Dutch court rules Crimean gold must go back to Ukraine

A priceless collection of gold artifacts from Crimea that was on loan to a Dutch museum when the Peninsula reunited with Russia must be returned to Ukraine and not Crimea, a Dutch court ruled on Wednesday in a judgment.

Kiev and the four museums have been wrangling over the fate of the archeological treasures, including gems, helmets and scabbards, which were on loan to Amsterdam’s Allard Pierson Museum in March, 2014.

Four museums in Crimea asked for the collection to be returned, but Ukraine argued that it was state property.

The court decided that under UNESCO rules the treasures should be handed back to the sovereign state.

A spokesman for Ukraine’s Foreign Minister Pavlo Klimkin tweeted: “This is an important victory for Ukraine.”

The ruling by a Dutch court to give Scythian gold to Ukraine violates international law and the principles of inter-museum exchanges, the items should be returned to Crimea where they had been discovered and kept for decades, the Russian Culture Ministry said in response.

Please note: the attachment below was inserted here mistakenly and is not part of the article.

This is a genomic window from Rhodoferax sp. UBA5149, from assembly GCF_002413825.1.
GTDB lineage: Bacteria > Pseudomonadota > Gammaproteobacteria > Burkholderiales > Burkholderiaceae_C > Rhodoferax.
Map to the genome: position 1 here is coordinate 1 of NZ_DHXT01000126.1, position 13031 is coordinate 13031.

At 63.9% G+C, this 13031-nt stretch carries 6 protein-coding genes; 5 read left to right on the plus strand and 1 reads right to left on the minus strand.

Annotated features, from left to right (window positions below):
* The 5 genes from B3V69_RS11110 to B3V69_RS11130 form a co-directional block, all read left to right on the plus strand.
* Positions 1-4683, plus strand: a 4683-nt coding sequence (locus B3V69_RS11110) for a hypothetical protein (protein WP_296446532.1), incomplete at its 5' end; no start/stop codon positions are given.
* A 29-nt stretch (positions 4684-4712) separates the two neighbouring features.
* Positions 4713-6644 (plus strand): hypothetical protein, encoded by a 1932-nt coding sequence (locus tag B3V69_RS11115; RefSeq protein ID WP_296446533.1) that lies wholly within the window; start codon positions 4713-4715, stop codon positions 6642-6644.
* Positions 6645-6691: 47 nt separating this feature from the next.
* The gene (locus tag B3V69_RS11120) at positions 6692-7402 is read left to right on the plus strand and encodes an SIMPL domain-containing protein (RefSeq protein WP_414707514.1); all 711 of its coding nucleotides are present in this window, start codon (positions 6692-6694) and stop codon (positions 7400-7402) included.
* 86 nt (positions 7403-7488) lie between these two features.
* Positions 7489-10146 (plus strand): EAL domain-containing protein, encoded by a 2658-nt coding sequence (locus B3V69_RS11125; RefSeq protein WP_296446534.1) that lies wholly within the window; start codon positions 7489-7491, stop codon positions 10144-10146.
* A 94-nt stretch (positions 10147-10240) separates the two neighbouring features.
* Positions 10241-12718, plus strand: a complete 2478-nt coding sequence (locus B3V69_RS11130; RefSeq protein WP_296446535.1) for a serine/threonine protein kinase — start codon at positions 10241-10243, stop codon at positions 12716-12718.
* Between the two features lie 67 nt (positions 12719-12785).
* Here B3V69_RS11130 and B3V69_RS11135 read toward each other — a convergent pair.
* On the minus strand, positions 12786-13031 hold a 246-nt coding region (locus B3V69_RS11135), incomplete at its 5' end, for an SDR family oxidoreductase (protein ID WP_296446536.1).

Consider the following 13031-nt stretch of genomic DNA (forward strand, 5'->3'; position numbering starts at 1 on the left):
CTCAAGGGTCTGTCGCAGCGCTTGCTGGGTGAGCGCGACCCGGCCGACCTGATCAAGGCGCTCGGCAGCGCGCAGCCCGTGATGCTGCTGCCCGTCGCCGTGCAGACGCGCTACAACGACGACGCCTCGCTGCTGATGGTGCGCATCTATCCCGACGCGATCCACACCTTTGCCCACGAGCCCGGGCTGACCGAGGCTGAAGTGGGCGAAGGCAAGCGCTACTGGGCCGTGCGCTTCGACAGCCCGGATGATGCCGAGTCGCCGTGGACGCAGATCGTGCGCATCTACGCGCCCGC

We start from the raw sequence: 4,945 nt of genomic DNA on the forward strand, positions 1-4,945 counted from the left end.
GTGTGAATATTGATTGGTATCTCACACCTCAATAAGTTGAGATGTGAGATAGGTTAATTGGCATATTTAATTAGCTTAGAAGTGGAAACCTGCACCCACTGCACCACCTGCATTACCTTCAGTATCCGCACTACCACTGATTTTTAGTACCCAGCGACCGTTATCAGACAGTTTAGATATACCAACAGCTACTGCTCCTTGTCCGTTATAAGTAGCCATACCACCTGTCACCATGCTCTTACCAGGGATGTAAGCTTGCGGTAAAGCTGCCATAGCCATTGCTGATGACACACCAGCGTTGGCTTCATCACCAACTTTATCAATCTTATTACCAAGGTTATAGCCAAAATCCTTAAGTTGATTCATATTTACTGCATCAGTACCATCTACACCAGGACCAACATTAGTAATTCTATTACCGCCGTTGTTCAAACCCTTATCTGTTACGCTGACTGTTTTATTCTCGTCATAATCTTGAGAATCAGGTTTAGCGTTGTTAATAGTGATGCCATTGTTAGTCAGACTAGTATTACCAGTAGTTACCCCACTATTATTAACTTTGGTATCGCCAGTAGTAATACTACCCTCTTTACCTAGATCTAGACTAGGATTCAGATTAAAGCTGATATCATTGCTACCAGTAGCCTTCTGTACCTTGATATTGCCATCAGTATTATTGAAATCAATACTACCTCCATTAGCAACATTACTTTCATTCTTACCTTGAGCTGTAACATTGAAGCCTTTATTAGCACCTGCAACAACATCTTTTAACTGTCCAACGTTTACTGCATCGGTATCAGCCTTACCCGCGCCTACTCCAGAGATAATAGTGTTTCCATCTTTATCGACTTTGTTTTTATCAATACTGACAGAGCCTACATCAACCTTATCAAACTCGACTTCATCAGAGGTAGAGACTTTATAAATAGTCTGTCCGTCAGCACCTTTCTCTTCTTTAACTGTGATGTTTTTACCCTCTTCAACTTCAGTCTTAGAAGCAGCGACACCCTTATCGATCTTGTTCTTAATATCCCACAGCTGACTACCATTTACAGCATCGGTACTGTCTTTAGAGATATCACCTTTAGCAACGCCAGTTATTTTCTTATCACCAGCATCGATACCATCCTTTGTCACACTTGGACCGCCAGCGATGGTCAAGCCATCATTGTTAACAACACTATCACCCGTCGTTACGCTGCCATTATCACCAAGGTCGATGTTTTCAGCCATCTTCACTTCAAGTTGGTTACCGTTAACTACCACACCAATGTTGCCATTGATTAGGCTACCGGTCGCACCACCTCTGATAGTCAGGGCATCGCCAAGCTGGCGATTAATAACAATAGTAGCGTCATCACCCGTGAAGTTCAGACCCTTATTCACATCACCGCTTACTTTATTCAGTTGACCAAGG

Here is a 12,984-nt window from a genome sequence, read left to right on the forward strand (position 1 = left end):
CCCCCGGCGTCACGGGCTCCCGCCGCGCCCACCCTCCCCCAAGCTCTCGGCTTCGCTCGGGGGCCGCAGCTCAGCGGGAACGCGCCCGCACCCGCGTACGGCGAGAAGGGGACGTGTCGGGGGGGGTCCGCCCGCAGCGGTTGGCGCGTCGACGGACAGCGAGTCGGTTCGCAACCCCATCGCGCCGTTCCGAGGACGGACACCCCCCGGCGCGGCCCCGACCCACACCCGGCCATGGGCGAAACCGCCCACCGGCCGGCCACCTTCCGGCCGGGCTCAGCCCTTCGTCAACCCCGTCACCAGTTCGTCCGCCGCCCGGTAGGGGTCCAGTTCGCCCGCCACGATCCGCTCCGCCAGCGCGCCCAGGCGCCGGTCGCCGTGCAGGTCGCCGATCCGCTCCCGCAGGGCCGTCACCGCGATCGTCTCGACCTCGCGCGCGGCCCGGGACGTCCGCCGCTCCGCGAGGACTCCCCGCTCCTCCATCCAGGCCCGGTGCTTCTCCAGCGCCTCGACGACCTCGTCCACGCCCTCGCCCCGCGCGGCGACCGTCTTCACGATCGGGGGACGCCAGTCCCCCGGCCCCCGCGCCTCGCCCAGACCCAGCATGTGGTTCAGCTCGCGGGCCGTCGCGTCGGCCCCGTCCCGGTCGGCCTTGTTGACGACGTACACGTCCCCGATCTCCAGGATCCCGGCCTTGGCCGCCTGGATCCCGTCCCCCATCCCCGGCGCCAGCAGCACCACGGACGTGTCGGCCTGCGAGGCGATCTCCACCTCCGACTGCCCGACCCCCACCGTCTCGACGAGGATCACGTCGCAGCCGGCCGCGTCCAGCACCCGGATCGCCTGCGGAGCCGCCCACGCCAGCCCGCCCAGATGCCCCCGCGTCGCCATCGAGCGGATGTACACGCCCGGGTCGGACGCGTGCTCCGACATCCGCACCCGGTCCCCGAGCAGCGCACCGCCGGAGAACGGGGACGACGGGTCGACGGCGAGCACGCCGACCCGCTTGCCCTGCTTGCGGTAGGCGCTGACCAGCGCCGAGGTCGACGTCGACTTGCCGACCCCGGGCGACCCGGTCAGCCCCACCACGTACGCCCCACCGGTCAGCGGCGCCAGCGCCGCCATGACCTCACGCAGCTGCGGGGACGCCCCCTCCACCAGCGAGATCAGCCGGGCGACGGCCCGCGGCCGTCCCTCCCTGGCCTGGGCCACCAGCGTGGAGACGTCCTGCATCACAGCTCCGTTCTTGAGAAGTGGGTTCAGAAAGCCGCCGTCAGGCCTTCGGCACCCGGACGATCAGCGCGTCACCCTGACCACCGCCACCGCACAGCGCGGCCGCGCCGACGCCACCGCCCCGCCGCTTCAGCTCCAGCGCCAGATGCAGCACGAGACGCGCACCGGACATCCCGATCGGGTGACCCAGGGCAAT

“Unfortunately, the decision is an example of violation of the rights of cultural institutions and destruction of the unity of museum collections. It contradicts not only the provisions of the contracts, but also grossly violates the principles of international inter-museum exchanges and the right of the Crimean people to access their own cultural heritage,” the Russian ministry said.

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